Any loyal citizen who needs reassurance this Independence week that Donald Trump's presidency remains very far from a monarchy or dictatorship need only consider the lack of practical impact his most bizarre Twitter proclamations have for any purpose other than to thrill fans and razz others.
Trump's cyberreality ran afoul of external reality again this week when federal prosecutors debunked McCarthyistic inferences that a former tech staffer for House Democrats was some kind of foreign operative doing Democratic-protected espionage. Last month, Trump tweeted "Our Justice Department must not let Awan and (ex-Democratic national chairman) Debbie Wasserman Schultz off the hook."
"The Democrat I.T. scandal is a key to much of the corruption we see today," he said, going on about some mystery server.
As it turned out, Awan pleaded guilty to making a false statement on a bank application. According to "our Justice Department," it was a "key" to nothing at all. In fact, prosecutors explicitly stated to Awan's attorney, “The Government has uncovered no evidence that your client violated federal law with respect to the House computer systems.”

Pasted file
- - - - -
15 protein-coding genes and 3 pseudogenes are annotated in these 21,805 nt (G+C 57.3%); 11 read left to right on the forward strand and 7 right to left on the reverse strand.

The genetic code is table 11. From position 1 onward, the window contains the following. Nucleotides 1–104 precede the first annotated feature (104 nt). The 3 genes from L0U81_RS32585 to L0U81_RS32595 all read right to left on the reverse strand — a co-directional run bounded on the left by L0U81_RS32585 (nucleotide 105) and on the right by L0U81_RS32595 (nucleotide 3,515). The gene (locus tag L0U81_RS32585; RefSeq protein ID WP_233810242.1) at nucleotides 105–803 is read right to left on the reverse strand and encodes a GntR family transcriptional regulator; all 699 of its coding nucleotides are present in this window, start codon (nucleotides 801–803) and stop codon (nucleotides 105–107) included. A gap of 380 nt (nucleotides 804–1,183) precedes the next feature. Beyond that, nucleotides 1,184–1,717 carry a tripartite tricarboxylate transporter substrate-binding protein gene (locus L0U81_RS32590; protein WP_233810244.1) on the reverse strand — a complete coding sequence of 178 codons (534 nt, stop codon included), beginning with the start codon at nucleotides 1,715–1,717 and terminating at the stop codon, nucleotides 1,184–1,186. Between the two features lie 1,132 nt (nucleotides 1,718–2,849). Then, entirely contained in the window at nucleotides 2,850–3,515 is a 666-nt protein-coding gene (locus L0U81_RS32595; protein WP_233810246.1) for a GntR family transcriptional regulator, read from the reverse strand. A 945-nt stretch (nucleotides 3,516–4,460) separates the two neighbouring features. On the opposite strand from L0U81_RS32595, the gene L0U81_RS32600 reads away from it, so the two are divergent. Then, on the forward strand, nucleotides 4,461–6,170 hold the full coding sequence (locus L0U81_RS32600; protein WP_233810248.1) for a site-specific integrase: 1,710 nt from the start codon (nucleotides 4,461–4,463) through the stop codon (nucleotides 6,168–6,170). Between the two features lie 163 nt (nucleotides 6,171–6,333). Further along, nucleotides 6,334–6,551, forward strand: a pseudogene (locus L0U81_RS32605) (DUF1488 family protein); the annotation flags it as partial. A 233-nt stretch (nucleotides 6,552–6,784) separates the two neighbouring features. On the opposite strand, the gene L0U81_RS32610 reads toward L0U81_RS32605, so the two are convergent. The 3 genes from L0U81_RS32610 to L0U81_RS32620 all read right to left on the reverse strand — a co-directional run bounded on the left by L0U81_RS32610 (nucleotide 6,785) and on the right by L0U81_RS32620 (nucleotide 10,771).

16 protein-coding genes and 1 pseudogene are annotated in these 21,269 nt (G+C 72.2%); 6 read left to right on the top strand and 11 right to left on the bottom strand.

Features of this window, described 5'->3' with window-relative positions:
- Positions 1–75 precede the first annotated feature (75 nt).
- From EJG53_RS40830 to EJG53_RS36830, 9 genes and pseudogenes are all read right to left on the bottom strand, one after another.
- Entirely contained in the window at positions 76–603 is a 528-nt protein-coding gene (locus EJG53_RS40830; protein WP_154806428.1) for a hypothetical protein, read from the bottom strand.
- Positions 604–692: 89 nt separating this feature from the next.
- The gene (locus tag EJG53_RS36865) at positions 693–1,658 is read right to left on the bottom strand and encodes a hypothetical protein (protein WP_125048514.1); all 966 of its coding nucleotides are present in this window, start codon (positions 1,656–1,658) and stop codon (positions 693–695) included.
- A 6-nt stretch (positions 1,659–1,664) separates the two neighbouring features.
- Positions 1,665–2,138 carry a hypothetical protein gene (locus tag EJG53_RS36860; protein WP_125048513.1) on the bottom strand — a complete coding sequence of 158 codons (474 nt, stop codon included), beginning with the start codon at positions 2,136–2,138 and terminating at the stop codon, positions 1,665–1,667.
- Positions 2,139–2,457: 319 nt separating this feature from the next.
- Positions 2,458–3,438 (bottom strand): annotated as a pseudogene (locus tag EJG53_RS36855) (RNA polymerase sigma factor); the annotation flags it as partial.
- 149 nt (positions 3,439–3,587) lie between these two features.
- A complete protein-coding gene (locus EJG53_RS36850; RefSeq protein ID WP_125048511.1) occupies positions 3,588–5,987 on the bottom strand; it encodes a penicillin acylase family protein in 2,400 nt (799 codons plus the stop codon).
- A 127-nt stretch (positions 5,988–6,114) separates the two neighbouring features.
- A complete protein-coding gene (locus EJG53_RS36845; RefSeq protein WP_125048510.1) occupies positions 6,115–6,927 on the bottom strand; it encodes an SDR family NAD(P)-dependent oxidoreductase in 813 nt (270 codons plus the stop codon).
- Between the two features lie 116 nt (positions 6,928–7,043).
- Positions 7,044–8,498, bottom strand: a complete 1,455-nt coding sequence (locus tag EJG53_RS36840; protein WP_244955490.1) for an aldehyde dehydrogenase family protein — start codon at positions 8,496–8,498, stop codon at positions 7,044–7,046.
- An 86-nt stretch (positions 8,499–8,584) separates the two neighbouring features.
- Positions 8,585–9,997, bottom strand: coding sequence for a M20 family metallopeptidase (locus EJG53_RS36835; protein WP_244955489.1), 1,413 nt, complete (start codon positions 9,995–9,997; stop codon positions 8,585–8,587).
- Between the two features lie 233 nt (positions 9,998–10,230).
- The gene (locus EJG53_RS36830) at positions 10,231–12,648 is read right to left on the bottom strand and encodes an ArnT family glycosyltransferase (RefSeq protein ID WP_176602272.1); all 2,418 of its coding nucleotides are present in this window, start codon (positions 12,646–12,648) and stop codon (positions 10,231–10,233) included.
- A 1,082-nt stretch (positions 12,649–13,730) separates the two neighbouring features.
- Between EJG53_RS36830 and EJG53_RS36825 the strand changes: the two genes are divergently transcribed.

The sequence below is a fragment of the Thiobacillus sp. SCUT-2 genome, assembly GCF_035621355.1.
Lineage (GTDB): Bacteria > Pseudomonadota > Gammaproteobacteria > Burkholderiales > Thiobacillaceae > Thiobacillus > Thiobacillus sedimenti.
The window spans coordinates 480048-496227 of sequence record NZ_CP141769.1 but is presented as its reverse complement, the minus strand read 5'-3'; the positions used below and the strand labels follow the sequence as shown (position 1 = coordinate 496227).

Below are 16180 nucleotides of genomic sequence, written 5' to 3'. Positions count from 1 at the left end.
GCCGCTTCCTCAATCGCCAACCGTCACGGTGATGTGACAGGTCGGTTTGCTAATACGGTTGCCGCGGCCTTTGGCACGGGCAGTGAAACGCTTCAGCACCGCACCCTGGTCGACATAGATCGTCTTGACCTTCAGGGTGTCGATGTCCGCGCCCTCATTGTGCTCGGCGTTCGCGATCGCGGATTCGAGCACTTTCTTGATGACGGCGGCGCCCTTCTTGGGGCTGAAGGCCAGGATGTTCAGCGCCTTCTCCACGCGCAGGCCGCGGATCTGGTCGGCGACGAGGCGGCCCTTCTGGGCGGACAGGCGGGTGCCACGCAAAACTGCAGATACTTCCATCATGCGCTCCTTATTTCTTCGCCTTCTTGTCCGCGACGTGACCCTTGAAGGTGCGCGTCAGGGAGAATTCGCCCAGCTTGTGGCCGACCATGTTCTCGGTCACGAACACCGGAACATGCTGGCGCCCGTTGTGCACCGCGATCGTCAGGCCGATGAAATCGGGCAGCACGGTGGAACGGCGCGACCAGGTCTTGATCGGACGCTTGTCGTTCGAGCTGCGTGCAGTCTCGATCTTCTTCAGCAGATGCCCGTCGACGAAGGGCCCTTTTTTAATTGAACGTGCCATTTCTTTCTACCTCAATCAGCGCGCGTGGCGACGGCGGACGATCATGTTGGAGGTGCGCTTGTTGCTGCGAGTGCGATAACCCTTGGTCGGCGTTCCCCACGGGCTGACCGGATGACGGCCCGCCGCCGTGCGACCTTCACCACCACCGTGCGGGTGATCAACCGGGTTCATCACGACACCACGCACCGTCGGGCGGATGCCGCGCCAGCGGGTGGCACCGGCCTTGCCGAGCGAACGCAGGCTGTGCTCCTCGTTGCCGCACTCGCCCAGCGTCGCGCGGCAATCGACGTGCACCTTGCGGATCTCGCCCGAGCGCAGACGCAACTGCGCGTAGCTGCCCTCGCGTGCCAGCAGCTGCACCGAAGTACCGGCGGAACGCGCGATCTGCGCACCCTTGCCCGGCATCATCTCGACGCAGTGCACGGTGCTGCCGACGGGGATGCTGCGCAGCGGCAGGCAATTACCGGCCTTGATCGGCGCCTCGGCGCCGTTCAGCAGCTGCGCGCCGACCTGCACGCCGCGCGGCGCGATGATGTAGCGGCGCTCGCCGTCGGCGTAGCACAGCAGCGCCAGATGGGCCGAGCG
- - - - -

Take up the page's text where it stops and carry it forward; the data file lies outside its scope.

None of the gossip spread on right-wing websites proved true about stolen equipment or illegal movements of classified information, officials said after a thorough probe, according to the unusual 11-page letter. Prosecutors did not address presidential talk of what they "must not" do.
On Tuesday, Trump tweeted something else so strange and dark it was hard to guess at first glance just what he was talking about.
“Wow! The NSA has deleted 685 million phone calls and text messages. Privacy violations?” he wrote. “They blame technical irregularities. Such a disgrace. The Witch Hunt continues!”
The matter of NSA data collection is a longstanding issue. How this relates to a "witch hunt" or whether the collection or deletion was "a disgrace" was left for Trump to explain. He didn't.
The weirdest stuff never seems to pan out and ends up having no effect on day-to-day governance. His "election-fraud" commission addressing the "millions" of illegal voters Trump evoked last year vaporized. Hillary Clinton walks free, which makes sense, since she's been charged by legitimate authorities with nothing at all. Even Trump's most controversial campaign talk and tweets about banning travel from mostly Muslim nations ended with the Supreme Court approving a significantly modified form of his original proposal.
Trump's made good on none of the threats against Amazon, NBC licenses, companies that send jobs overseas, NATO, Mexico and Democrats he says are behind the Russia-gate investigations.
If Trump were king, all these words might have prompted his underlings to act at once. But this is the American republic, and voters of all parties, for all their sharp differences, seem to want to keep it that way.